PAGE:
When a business no longer needs a particular employee or group of employees, they may be dismissed because they are redundant. This may happen, for example, when the business shuts down or has it has to decrease its workforce. When 20 or more employers are dismissed at the same time, it is called a collective redundancy.
If you are made redundant, you have certain rights such as:
Your employer must use a fair method of choosing employees for redundancy. Common methods are:
A voluntary redundancy is where your employer will invite employers to volunteer for redundancy. Your employer will then choose who will be made redundant from those volunteers based on a fair and transparent selection process. Your employer should make clear that you will not automatically be made redundant just because you have volunteered.
A compulsory redundancy is where your employer will choose employees for redundancy based on a fair and transparent selection process. This may be based on the skills and qualifications required for the remaining jobs, the employee’s standard of performance so far, their attendance record or their disciplinary record. The employee does not have a choice.
Employers often use voluntary redundancy as a way of avoiding compulsory redundancy so that employees who volunteer to be made redundant can be selected first.
If you are assessed on anything other than your skills, attendance and disciplinary record, you may be able to claim for unfair dismissal. If you win, the employment tribunal may order the employer to:
There are two types of redundancy pay: statutory redundancy pay, which is the legal minimum you can receive, and employer’s own redundancy scheme, which depends on your employment contract.
The statutory redundancy pay you receive will be:
Redundancy pay is currently capped at £464 a week and it is tax-free if under £30,000.
There are redundancy calculators available online which will help you work out the minimum amount you are entitled to. Your employer is also required, if demanded, to provide you with a written statement detailing their calculations leading to the amount you received.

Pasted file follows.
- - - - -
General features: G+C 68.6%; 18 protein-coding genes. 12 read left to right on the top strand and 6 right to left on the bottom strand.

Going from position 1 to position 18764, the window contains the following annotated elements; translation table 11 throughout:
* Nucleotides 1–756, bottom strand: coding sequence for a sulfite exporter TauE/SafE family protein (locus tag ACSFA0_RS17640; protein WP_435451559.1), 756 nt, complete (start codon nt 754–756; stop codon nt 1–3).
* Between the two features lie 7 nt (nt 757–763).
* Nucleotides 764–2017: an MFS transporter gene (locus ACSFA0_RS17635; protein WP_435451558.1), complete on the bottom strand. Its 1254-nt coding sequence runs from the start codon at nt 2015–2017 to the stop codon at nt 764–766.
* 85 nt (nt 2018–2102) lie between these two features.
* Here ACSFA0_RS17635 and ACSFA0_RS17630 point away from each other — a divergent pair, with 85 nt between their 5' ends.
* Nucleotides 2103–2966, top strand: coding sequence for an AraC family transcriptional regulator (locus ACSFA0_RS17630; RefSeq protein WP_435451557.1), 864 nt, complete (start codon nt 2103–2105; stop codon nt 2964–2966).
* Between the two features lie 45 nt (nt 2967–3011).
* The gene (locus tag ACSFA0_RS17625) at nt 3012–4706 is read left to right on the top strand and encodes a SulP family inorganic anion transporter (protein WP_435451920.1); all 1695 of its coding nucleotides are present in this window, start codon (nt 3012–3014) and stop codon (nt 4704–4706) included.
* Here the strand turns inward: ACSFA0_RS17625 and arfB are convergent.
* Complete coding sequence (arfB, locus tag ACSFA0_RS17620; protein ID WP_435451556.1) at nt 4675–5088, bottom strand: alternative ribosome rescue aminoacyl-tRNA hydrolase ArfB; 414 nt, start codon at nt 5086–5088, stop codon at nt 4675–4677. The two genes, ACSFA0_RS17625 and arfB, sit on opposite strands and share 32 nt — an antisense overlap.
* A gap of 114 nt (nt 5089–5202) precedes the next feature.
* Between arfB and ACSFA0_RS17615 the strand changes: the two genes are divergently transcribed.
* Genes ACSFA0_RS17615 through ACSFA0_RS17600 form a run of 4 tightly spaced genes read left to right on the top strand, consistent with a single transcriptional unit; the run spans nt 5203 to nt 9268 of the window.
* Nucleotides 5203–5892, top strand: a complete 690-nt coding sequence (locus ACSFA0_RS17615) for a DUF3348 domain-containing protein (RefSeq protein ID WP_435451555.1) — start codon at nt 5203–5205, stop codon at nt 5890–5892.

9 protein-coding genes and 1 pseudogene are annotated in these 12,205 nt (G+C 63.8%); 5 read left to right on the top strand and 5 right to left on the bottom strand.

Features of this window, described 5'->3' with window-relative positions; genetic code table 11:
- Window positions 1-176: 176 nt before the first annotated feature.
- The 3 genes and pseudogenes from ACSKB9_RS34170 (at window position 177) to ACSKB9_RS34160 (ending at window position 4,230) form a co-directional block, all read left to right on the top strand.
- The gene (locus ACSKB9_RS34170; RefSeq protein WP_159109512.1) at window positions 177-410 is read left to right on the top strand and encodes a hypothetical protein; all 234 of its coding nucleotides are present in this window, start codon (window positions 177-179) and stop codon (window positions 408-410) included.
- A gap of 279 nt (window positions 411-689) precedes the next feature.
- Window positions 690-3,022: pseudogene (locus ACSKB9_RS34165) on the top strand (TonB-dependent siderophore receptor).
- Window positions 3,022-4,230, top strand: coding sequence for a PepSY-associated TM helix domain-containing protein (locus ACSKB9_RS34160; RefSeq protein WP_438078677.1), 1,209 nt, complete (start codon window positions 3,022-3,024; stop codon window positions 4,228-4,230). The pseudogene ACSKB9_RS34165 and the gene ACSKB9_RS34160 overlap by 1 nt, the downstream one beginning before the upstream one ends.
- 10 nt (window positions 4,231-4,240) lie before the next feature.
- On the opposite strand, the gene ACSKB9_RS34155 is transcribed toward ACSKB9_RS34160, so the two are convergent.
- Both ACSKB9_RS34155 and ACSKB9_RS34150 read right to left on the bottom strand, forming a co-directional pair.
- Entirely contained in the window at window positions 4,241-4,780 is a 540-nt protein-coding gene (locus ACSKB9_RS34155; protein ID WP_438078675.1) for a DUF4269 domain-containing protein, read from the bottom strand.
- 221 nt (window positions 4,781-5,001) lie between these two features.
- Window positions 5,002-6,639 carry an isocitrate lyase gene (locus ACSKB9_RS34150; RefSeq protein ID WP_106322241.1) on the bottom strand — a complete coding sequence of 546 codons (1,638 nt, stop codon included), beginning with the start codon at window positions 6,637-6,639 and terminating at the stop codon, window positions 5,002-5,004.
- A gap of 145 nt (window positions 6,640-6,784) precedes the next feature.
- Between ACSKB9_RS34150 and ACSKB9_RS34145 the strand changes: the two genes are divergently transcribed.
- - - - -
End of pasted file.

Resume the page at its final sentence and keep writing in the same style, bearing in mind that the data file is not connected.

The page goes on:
To receive the statutory redundancy payment, which is the minimum that you have to be paid, you should:
You are entitled to statutory redundancy pay even if you have only worked part-time, as long as you have been employed by the business for two years straight.
You can also make claim for redundancy pay up to six months after being made redundant if:
But, you are not eligible for statutory redundancy pay if you are:
You are also not entitled to redundancy pay if your employer offers to keep you on, or if your employer offers you suitable alternative work that you refuse without a good enough reason.
You must also be given the following notice periods of the end of employment:
If a notice period is not given, you are still entitled to that pay in lieu of notice.
Your employer may offer you another job within your organisation. This job may be regarded as suitable depending on how:
You have the right to a 4-week trial period for any alternative employment you are offered, which can be extended if you need training.
If you have been employed continuously for the last 2 years, by the end of your notice period you are allowed a reasonable period of time off work. This is aimed to allow you to either find another job or get help to arrange training to help you find another job.
Should you work during this period, your employer must continue to pay you.
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